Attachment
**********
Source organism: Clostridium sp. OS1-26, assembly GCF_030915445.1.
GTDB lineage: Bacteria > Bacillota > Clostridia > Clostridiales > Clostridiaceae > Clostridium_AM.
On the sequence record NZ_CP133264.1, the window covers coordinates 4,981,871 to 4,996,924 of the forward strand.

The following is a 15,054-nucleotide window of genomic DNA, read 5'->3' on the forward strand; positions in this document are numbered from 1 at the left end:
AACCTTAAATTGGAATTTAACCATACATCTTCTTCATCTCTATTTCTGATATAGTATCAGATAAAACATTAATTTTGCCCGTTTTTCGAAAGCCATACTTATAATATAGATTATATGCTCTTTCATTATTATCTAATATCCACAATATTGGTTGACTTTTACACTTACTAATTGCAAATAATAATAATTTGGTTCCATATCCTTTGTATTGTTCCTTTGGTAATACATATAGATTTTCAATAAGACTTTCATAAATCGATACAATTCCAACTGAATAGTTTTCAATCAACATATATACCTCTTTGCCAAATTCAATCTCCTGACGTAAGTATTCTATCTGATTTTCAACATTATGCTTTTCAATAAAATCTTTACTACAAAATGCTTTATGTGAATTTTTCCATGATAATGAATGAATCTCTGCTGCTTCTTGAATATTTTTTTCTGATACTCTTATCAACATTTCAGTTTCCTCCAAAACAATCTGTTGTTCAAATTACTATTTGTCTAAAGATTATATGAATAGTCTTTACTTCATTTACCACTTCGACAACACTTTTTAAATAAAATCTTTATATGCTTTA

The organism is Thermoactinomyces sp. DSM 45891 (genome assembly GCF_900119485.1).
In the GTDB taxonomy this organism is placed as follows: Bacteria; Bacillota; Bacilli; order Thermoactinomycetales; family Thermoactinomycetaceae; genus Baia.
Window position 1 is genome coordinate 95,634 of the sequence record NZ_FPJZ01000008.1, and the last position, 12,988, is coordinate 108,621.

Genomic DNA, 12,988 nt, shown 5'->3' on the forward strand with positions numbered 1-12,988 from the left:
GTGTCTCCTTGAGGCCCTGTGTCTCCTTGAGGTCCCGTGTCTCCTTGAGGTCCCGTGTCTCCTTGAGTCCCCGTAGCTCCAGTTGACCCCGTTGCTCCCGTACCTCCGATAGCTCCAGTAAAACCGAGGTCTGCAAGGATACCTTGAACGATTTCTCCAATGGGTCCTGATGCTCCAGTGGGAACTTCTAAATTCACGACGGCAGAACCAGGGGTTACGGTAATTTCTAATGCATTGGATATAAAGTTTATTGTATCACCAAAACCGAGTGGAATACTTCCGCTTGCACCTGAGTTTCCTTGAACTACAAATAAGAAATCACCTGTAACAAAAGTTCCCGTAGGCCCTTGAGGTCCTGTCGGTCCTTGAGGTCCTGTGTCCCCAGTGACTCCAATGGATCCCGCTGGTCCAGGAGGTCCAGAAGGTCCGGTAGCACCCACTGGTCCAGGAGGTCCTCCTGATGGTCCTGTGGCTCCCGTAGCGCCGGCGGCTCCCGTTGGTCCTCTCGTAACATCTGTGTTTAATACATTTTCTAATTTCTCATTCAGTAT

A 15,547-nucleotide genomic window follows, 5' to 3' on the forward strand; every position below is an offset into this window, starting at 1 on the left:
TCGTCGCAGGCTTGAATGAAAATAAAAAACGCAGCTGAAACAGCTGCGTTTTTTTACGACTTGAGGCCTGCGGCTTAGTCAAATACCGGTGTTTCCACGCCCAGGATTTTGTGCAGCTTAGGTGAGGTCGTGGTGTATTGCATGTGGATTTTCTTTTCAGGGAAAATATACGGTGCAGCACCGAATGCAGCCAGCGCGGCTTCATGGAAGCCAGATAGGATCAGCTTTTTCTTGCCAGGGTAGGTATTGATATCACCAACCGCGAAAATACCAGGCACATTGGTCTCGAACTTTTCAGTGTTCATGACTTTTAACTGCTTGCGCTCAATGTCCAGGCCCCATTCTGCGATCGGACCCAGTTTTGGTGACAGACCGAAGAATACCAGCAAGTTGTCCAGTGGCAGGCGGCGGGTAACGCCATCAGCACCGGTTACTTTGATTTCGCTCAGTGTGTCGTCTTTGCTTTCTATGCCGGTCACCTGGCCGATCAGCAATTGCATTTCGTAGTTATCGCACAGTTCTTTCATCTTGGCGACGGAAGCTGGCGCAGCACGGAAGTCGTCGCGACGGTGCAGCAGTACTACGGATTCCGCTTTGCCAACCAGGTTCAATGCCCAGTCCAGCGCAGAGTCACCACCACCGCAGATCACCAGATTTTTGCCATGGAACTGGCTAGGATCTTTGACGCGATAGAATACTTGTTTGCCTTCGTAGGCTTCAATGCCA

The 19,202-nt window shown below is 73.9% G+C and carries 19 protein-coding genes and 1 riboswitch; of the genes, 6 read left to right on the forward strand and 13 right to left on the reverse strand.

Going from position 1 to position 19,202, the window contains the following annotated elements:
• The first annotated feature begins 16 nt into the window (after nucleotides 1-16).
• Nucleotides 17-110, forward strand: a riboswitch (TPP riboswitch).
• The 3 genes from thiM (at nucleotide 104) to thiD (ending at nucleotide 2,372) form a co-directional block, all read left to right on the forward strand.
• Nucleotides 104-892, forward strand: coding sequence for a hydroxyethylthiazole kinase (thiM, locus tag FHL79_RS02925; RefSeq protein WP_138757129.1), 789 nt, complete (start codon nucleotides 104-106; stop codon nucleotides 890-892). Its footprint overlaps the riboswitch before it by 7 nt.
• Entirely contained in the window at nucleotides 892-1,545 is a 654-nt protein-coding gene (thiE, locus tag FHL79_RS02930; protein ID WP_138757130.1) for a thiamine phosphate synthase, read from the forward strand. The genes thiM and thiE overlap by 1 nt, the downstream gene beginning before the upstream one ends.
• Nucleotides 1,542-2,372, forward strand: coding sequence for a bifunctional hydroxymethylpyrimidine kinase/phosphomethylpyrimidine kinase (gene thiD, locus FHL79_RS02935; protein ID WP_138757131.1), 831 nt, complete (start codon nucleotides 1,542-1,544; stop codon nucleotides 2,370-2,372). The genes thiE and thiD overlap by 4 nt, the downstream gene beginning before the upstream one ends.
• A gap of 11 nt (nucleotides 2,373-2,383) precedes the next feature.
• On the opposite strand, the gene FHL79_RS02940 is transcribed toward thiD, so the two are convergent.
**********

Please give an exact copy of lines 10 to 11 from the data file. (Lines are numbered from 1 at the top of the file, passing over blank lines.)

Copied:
GTGTCTCCTTGAGGCCCTGTGTCTCCTTGAGGTCCCGTGTCTCCTTGAGGTCCCGTGTCTCCTTGAGTCCCCGTAGCTCCAGTTGACCCCGTTGCTCCCGTACCTCCGATAGCTCCAGTAAAACCGAGGTCTGCAAGGATACCTTGAACGATTTCTCCAATGGGTCCTGATGCTCCAGTGGGAACTTCTAAATTCACGACGGCAGAACCAGGGGTTACGGTAATTTCTAATGCATTGGATATAAAGTTTATTGTATCACCAAAACCGAGTGGAATACTTCCGCTTGCACCTGAGTTTCCTTGAACTACAAATAAGAAATCACCTGTAACAAAAGTTCCCGTAGGCCCTTGAGGTCCTGTCGGTCCTTGAGGTCCTGTGTCCCCAGTGACTCCAATGGATCCCGCTGGTCCAGGAGGTCCAGAAGGTCCGGTAGCACCCACTGGTCCAGGAGGTCCTCCTGATGGTCCTGTGGCTCCCGTAGCGCCGGCGGCTCCCGTTGGTCCTCTCGTAACATCTGTGTTTAATACATTTTCTAATTTCTCATTCAGTAT

A 15,547-nucleotide genomic window follows, 5' to 3' on the forward strand; every position below is an offset into this window, starting at 1 on the left: